On March 5th, French Finance Minister Bruno Le Maire announced that Paris would implement a digital service tax (DST), targeting mainly American multinational companies that generate more than €750 million annually, such as Facebook, Google, Amazon, Twitter, Microsoft, Apple, and Uber.

Republican Representative Kevin Brady immediately issued a statement condemning the announcement. It reads: 

My view has remained consistent: new taxes targeted at cross-border digital services directly target U.S. companies. If France goes through with this tax, it would result in double taxation and violate longstanding norms, spurring a reaction in the United States that could very well include a review of American tax and regulatory policies to ensure a level playing field in global markets. The EU abandoned a similar proposal in December, and I strongly urge the French to do the same.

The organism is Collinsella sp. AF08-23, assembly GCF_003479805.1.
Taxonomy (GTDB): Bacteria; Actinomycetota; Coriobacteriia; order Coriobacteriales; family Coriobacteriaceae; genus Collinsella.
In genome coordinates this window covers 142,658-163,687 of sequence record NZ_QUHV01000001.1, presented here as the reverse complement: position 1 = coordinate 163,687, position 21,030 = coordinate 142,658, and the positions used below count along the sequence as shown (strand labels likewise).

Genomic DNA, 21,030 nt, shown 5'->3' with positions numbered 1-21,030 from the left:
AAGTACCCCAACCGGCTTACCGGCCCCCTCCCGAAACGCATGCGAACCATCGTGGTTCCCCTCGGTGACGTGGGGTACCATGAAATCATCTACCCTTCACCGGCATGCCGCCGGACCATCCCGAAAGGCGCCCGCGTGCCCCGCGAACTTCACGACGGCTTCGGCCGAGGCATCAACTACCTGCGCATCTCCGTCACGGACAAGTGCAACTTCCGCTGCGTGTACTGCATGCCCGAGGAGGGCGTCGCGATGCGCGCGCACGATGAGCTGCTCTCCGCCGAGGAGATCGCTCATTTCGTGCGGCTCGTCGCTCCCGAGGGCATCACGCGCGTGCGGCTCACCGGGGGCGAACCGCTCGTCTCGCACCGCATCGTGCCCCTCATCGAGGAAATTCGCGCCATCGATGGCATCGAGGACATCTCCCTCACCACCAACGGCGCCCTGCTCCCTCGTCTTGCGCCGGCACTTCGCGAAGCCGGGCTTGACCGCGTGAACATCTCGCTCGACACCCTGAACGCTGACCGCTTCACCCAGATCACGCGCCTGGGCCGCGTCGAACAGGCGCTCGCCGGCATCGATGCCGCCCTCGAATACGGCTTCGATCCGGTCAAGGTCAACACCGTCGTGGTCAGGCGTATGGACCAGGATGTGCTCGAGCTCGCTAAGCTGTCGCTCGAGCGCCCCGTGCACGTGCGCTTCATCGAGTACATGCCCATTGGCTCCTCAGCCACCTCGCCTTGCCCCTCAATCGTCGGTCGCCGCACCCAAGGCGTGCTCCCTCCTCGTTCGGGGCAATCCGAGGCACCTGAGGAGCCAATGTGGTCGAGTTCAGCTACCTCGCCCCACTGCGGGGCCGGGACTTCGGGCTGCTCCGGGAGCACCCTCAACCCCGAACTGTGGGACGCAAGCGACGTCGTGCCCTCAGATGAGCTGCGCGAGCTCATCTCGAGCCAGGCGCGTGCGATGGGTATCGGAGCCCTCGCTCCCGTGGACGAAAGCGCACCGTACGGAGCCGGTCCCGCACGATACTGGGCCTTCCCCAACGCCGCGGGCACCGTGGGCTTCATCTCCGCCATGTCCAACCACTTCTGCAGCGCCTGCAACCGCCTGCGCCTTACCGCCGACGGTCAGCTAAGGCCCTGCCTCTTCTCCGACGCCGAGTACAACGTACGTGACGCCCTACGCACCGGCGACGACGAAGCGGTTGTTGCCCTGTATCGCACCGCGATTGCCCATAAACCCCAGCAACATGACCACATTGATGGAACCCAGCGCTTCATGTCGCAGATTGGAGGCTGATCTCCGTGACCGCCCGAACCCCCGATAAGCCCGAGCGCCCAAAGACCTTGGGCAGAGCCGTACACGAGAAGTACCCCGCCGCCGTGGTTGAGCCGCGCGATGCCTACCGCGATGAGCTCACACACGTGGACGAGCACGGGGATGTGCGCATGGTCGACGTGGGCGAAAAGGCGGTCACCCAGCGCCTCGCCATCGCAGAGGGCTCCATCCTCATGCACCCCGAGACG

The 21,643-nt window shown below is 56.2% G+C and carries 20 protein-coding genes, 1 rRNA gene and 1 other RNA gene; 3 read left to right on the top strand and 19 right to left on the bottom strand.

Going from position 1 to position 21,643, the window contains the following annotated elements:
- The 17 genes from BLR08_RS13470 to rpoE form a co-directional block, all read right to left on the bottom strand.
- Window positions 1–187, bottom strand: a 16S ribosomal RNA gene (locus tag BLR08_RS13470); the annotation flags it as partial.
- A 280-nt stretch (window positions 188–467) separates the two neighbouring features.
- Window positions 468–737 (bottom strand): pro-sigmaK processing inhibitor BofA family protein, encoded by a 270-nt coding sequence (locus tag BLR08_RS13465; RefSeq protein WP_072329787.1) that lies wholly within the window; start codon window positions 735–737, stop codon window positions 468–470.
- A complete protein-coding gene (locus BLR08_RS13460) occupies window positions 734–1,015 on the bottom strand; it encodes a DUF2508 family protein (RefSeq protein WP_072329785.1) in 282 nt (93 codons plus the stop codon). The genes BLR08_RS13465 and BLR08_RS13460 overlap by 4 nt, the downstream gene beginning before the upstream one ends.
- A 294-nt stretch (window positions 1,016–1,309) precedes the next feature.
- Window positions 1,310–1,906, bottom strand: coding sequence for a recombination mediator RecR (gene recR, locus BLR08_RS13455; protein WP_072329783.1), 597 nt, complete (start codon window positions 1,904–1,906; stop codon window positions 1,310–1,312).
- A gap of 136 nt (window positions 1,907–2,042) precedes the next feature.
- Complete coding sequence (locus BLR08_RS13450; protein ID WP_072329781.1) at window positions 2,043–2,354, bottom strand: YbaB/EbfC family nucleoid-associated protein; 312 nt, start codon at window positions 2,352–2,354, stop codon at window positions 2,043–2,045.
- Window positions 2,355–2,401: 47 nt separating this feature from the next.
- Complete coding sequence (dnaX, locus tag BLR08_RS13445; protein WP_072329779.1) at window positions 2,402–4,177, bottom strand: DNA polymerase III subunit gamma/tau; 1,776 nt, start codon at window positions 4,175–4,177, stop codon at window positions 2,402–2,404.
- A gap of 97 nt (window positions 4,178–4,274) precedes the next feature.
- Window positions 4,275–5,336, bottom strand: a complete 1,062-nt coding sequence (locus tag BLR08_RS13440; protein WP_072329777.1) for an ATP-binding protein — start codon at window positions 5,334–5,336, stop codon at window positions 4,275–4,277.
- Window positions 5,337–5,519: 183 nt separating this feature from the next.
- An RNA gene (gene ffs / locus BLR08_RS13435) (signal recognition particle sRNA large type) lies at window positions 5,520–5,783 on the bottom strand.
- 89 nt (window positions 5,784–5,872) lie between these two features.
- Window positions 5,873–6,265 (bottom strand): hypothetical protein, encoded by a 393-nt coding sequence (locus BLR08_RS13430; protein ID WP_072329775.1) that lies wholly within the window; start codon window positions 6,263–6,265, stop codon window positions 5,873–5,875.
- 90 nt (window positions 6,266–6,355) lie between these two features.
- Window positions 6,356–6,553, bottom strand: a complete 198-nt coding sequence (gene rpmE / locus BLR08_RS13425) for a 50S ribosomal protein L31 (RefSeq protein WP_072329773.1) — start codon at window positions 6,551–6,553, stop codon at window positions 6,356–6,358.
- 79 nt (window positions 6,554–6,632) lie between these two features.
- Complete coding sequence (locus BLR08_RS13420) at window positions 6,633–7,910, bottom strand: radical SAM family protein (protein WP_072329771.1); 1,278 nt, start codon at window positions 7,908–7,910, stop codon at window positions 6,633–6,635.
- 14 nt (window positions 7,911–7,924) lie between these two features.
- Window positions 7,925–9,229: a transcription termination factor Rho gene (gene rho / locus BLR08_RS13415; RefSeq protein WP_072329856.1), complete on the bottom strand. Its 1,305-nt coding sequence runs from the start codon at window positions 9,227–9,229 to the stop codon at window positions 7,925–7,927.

Brady is not alone in his criticism of such proposals. Americans for Tax Reform, other experts, politicians, and think tanks have consistently said that these tax proposals are designed to exclusively target American tech companies because of the potential for extra tax revenues that many European states are desperately seeking to keep their bloated social programs afloat. This is especially true in France. Rather than looking for ways to cut spending as responsible governments do, the French government attempted to raise taxes on fossil fuels and sparked a massive public backlash which has continued every weekend since October last year.